. One of them will be to establish the practice in a manner that it will have in-built risk containment measures. Another strategy would be to transfer the risks or put otherwise, share the risks. This will happen through insuring the practice against any form of risk, both likely and unlikely. The other strategy will be to avoid doing a risky diagnosis all together (Wagner, 2009). Another way of managing risks will be doing a continuous assessment of the practice and reassessment of the possible risks. This will enable the organization to make the necessary changes in its processes, functions and operations so as to stream line them with the risk mitigation measures (Frenkel, Hommel & Rudolf, 2005). Reassessment will enable the organizations to avoid the shock of the risks, some of which may force organizations to close down.

The practice will be based on the principle of learning and continuous improvement. The practice will do a SWOT analysis so as o identify the Strengths, Weaknesses, Opportunities and Threats. The strengths of the practice will be measured against the other similar practices in the region and see how the strengths can be applied to put the practice above par with other similar practices. The weaknesses of the practice will be assessed so as to establish what really the real challenges are and what can be done to overcome them. The practice will also endeavour to establish the opportunities for growth for the practice and the best strategies of applying the same. The practice will have in place a robust strategy of identifying the threats and how to convert them to opportunities.

In regards to compliance to ethics and quality, the practice will have in place very strict adherence to all the ethics of the profession and also respect the right of the patients to get the best quality of services. In order to improve on quality, the organization will introduce a training system, which will be employee tailored. There will be training for the nurses, the clinicians and the administrators on how to improve on quality. Each of them will be trained on service delivery as well as on team work and how to relate well with others in the workplace. The overall objective will be to create an organizational culture which will enhance learning from each other so as to improve the quality of services offered by the organization on the long run (Breen, 2010).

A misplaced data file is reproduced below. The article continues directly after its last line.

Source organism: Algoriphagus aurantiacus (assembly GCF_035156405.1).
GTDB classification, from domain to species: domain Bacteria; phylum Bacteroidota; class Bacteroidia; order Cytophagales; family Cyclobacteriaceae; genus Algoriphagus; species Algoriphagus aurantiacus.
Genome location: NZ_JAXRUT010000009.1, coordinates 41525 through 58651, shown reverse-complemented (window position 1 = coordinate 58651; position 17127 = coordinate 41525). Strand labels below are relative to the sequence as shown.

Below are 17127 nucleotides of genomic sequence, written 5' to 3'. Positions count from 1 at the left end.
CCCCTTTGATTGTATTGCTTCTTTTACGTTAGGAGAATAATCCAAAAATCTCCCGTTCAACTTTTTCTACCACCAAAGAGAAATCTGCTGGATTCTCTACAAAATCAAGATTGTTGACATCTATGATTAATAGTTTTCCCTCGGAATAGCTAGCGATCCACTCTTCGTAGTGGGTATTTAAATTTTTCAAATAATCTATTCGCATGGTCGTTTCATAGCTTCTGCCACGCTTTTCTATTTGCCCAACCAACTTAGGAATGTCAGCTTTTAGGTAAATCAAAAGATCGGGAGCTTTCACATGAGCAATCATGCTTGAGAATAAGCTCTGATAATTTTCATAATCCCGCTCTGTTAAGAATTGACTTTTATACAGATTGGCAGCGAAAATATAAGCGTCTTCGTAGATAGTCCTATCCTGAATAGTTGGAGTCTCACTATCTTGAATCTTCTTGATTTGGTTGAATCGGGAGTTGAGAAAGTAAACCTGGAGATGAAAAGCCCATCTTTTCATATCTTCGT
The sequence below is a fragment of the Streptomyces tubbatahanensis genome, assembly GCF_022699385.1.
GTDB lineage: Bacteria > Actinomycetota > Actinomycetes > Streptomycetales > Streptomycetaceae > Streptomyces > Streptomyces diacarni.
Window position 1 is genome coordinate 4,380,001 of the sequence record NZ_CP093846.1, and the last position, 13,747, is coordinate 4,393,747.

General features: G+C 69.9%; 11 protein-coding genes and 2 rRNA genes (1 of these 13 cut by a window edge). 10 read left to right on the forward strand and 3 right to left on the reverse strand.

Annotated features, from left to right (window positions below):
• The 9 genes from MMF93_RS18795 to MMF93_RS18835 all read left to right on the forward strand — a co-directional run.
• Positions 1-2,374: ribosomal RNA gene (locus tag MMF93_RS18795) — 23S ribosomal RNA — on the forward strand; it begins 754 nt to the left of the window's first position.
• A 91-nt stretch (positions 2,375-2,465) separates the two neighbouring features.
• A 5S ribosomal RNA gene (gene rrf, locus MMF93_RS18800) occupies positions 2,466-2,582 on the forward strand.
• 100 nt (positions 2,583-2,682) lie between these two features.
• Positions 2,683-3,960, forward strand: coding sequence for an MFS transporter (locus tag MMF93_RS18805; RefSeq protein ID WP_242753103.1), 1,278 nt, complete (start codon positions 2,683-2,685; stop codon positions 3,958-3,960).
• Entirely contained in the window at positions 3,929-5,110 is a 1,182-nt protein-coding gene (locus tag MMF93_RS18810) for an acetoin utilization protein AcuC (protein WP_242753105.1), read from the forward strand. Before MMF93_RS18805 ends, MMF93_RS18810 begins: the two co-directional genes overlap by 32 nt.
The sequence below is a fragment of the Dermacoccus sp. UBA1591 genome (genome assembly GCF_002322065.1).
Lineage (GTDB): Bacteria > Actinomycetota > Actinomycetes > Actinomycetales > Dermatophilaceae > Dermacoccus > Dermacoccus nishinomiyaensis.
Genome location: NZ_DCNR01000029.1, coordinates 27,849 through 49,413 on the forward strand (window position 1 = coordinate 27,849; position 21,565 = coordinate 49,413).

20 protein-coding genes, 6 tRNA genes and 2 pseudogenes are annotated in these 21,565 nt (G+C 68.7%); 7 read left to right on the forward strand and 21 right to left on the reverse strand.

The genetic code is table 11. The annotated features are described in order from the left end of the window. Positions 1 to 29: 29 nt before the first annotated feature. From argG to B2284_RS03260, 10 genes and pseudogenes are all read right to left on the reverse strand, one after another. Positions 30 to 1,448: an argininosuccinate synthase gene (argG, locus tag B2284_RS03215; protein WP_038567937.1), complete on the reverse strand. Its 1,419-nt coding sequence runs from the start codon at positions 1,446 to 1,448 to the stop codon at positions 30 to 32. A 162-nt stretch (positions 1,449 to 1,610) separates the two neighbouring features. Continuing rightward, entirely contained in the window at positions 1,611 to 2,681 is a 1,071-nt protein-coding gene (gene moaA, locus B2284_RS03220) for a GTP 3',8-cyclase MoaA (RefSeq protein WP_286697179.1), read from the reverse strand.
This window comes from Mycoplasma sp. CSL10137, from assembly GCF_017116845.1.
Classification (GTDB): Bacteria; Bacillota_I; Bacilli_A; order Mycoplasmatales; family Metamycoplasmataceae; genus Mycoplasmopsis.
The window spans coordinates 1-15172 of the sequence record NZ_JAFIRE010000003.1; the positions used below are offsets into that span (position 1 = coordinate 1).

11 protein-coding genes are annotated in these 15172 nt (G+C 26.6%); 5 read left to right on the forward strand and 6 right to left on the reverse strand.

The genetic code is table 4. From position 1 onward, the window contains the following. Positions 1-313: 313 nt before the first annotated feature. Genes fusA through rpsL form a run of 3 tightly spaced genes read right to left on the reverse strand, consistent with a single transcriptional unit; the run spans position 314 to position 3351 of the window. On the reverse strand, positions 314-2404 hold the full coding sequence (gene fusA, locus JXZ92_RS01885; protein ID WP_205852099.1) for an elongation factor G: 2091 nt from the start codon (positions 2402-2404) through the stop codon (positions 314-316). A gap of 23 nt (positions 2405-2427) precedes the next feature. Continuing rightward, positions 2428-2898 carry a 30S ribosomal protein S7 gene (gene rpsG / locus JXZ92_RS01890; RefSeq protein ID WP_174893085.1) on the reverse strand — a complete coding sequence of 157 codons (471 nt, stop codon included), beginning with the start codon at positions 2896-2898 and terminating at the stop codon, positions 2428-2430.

Some of the regulatory bodies which I will be concerned with in an ongoing basis include the registrar of physicians, tax collection bodies and other professional organizations in the medical fraternity. The practice will also focus on the working environment. Focus will be on ensuring that everything is done to have in place the best ever optimal care environment.


Balestracci, D., & Barlow, J.L.(1996). Quality improvement: practical applications for medical group practice. Englewood, Colo: Center for Research in Ambulatory Health Care Administration.

Breen, K. (2010). Good medical practice: professionalism, ethics and law. New York : Cambridge University Press.

Frenkel, M, Hommel, U, & Rudolf, M. (2005). Risk management: challenge and opportunity. (2nd Ed). New York: Springer.

Wagner, S.M. (2009). Managing risk and security: the safeguard of long-term success for logistics service providers. Berne :Haupt.